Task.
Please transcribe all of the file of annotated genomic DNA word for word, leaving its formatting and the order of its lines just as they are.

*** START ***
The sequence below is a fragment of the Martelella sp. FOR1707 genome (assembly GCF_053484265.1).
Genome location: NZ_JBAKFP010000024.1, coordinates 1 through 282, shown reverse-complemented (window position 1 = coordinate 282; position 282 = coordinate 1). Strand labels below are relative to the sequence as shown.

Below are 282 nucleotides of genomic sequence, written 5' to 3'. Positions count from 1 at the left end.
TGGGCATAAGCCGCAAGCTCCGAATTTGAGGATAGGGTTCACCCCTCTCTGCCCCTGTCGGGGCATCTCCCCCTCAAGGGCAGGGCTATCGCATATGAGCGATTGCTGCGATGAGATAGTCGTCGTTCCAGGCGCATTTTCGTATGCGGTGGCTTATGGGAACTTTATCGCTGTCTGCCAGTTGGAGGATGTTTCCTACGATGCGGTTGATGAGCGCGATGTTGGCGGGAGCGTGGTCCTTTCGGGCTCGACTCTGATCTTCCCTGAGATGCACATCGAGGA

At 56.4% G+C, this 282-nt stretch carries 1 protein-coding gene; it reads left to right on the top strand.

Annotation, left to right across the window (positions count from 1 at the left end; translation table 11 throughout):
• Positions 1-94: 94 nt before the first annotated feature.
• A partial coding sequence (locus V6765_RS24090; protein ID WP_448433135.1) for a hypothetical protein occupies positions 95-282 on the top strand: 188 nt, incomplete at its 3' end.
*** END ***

The sequence below is a fragment of the Martelella sp. FOR1707 genome (assembly GCF_053484265.1).
Genome location: NZ_JBAKFP010000024.1, coordinates 1 through 282, shown reverse-complemented (window position 1 = coordinate 282; position 282 = coordinate 1). Strand labels below are relative to the sequence as shown.

Below are 282 nucleotides of genomic sequence, written 5' to 3'. Positions count from 1 at the left end.
TGGGCATAAGCCGCAAGCTCCGAATTTGAGGATAGGGTTCACCCCTCTCTGCCCCTGTCGGGGCATCTCCCCCTCAAGGGCAGGGCTATCGCATATGAGCGATTGCTGCGATGAGATAGTCGTCGTTCCAGGCGCATTTTCGTATGCGGTGGCTTATGGGAACTTTATCGCTGTCTGCCAGTTGGAGGATGTTTCCTACGATGCGGTTGATGAGCGCGATGTTGGCGGGAGCGTGGTCCTTTCGGGCTCGACTCTGATCTTCCCTGAGATGCACATCGAGGA

At 56.4% G+C, this 282-nt stretch carries 1 protein-coding gene; it reads left to right on the top strand.

Annotation, left to right across the window (positions count from 1 at the left end; translation table 11 throughout):
• Positions 1-94: 94 nt before the first annotated feature.
• A partial coding sequence (locus V6765_RS24090; protein ID WP_448433135.1) for a hypothetical protein occupies positions 95-282 on the top strand: 188 nt, incomplete at its 3' end.